Tim is still here in the hospital, but doing better each day. He’s progressed from clear liquids to Rice Krispies, bananas and yogurt. No estimated date of release yet… He’s napping (and snoring) at the moment so I’m seeing what mischief I can get into with his laptop, between my hot flashes… We’re supposed to get a winter storm on Friday.
This hospitalization has been easier for me to cope with than when Tim had his heart attack. The hospital is local and smaller, making it easy for me to get myself here and back home each night. I deeply appreciate all the healing energy being sent our way and I’m happy to report that I’ve gone two days without a migraine trying to get a hold of me.
In recent weeks we’ve discovered that we enjoy preparing food together, so today we’ve been planning what new recipes we’re going to try out when he gets back on his feet again.
I made a trip to the bookstore this morning looking for some science fiction books Tim wants to read. They didn’t have the ones he requested, so I’m lending him my Kindle. He can order them and read them while he’s here. He was starting to explore on the Kindle when he fell asleep in the recliner. This hospital has some pretty nice amenities… 🙂
Hello, my readers. Tim (my husband, Mr. Logic himself – doctors are always surprised at his analytical answers to their questions…) is in the hospital for a few days with diverticulitis. Of course, the stiff-upper-lipped and silent sufferer endured his symptoms for a week before seeking treatment. The walk-in care clinic doctor gave him antibiotics on Thursday, which didn’t work, so by Sunday he was in so much pain I took him to the urgent care clinic. They did a CAT-scan to eliminate the possibility of kidney stones, found the diverticulitis, and admitted him to the hospital. They’ve got him on morphine and two different antibiotic infusions and a clear liquid diet.
We had jello for dinner last night.
Predictably I woke up with a migraine this morning (stress hormones), but I popped a Zomig and am doing some laundry and dishes before I head over the bridge to see my patient, who has already emailed me on his fancy Android gadget. I see my scheduled quote/picture combo posted here this morning, so I thought I’d let you all know why I’m not responding to comments for a while. I’ll return as soon as possible!
Adrift! A little boat adrift! And night is coming down! Will no one guide a little boat Unto the nearest town?
So sailors say — on yesterday — Just as the dusk was brown One little boat gave up its strife And gurgled down and down
So angels say — on yesterday — Just as the dawn was red One little boat — o’erspent with gales — Retrimmed its masts — redecked its sails — And shot — exultant on!
~ Emily Dickinson (The Poems of Emily Dickinson, #6)
Now that I have a Kindle and can read for hours on end without bothering my eyes, I have delved into a huge comprehensive biography of the life of Emily Dickinson, My Wars Are Laid Away in Books: The Life of Emily Dickinson. The above poem struck a chord with me.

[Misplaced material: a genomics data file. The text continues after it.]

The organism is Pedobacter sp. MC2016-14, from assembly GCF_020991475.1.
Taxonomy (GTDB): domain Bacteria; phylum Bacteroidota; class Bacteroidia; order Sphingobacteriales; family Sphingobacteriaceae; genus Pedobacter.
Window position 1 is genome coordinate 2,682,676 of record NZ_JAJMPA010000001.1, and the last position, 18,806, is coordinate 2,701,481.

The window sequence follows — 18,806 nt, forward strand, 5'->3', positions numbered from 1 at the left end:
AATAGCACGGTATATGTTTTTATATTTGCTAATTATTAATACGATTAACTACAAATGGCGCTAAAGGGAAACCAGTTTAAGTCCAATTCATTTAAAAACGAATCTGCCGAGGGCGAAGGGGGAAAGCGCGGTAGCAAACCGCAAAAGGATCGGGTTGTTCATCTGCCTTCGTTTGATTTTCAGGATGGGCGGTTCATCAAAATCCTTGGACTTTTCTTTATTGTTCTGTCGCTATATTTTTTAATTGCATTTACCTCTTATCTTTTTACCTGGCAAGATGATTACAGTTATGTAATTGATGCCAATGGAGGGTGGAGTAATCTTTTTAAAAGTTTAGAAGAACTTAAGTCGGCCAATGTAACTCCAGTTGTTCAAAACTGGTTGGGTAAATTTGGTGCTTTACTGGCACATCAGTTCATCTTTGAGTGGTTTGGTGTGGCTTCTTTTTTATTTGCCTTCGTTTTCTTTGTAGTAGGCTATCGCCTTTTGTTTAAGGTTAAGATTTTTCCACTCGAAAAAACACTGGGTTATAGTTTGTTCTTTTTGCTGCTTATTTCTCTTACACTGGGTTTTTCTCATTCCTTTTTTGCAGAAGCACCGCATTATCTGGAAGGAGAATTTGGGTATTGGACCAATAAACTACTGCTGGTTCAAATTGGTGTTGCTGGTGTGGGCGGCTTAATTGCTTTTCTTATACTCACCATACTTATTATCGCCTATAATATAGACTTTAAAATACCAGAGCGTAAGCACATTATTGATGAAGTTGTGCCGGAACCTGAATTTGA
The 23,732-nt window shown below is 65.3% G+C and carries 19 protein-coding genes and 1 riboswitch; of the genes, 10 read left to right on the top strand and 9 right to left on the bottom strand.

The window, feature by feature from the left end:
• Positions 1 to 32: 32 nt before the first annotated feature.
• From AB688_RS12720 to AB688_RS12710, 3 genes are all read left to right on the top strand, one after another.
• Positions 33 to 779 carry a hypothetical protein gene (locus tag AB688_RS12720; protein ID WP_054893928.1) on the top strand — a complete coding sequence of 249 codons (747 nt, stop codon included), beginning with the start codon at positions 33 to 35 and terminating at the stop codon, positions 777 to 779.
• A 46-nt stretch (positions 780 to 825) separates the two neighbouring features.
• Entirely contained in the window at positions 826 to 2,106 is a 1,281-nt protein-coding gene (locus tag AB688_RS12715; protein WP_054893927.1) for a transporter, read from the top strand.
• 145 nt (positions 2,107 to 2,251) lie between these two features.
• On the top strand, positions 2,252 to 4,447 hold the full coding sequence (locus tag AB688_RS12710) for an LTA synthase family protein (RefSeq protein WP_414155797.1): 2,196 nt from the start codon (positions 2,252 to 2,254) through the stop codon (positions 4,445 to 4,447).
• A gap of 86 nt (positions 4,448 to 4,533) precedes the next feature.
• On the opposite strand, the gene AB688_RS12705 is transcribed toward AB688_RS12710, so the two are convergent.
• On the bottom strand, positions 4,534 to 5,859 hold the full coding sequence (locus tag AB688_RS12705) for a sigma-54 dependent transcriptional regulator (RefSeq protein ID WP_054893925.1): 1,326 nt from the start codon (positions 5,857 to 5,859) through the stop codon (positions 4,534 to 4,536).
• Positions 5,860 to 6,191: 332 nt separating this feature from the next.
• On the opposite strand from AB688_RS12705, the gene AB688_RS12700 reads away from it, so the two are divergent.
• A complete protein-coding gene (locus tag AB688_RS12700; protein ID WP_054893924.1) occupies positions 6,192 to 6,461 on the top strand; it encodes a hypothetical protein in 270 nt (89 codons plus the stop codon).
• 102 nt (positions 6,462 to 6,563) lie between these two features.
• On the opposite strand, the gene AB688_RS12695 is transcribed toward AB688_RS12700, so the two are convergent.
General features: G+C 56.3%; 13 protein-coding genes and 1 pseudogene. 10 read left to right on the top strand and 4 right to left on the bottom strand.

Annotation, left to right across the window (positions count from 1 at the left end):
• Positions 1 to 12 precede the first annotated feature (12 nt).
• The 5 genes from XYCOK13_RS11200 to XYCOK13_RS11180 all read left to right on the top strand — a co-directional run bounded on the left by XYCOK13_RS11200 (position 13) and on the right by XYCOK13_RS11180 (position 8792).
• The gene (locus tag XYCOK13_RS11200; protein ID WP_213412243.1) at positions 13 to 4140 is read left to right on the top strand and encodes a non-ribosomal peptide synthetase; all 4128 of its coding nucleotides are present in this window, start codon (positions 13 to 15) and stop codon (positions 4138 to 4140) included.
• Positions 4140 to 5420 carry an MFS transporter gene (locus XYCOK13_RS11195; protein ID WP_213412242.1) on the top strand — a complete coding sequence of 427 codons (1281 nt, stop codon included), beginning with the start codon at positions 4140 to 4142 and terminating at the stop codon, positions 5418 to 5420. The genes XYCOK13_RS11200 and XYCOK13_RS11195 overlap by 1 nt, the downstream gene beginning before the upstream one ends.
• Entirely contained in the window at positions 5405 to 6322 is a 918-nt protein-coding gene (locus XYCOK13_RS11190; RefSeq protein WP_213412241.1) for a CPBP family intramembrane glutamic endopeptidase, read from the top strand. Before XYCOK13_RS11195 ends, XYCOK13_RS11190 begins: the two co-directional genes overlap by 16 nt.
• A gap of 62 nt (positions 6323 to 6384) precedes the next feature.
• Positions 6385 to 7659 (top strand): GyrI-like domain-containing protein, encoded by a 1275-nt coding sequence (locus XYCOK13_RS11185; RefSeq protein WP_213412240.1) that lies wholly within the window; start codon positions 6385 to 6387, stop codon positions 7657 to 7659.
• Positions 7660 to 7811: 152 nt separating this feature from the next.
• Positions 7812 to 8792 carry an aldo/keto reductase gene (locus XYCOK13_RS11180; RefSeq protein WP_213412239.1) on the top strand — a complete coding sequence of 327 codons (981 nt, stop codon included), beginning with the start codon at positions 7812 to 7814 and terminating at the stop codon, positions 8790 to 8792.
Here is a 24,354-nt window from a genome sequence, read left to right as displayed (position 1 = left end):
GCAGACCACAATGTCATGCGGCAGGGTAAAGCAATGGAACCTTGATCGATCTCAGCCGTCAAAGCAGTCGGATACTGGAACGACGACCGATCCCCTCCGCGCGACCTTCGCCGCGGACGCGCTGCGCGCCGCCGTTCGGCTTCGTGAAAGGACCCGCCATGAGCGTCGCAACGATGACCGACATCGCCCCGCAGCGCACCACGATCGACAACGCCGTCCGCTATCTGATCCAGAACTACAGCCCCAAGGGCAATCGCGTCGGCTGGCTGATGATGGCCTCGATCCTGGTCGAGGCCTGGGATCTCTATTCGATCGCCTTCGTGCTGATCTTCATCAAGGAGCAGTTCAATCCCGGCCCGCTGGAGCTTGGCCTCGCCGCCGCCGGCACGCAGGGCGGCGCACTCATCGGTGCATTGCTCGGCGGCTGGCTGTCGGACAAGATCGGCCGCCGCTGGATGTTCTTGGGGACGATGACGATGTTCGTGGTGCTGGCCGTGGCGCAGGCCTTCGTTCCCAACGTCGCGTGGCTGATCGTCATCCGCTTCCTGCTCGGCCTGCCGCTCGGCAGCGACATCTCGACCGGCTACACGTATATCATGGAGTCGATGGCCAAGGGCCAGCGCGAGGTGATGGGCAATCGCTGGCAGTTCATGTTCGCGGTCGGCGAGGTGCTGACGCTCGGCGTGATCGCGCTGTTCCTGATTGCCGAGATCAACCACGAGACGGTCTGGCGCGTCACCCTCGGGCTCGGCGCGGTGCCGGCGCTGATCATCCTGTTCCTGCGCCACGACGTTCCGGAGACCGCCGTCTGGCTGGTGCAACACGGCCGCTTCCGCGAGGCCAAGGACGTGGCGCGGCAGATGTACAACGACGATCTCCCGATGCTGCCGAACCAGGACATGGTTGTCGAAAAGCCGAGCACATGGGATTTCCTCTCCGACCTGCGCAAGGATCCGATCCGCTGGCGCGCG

What I’ve been learning is that Emily grappled with an exhausting spiritual struggle during her childhood and young adulthood. One by one more and more of her family members and friends experienced evangelical conversions each time a revival made its way to her mother’s church in Amherst, Massachusetts. Emily was never moved to convert, winding up a solitary holdout, and I suspect it was the hypocrisy and inconsistencies in the dogma as presented by her teachers and ministers that never sat well with her.
Some keep the Sabbath going to Church — I keep it, staying at Home — With a Bobolink for a Chorister — And an Orchard, for a Dome — ~ Emily Dickinson (The Poems of Emily Dickinson, #236)
Emily found spiritual fulfillment and ecstasy in nature. I think it can be found in the creative arts, too, and in healing. I will read on, as I just got to the “Adrift!” poem yesterday, but my feeling is that once she made peace with this realization, she was able re-trim her masts, re-deck her sails, and get on with her true vocation, her poetry, her spiritual expression, her own way of worshiping.
As a child my intuition rebelled against my father’s atheism. The first chance I got I latched on to a religion with just as much oppressive dogmatism as the scientific atheism from which I was trying to escape. But while ‘gurgling down’ in my spiritual struggle, it slowly dawned on me that religion and science are simply different ways of trying to make sense of and explain the world and the universe. The assumptions of both can be terribly flawed and misguided. Organized religion and organized science can both be dogmatic and self-righteous. People who worship science, in my opinion, give up their own experience of the divine to the men in lab coats, our modern-day priests. Ideally there is a balance between Logic and Wonder, however.
When I started reading Emerson and Dickinson I found myself home at last with the ideas of transcendentalists: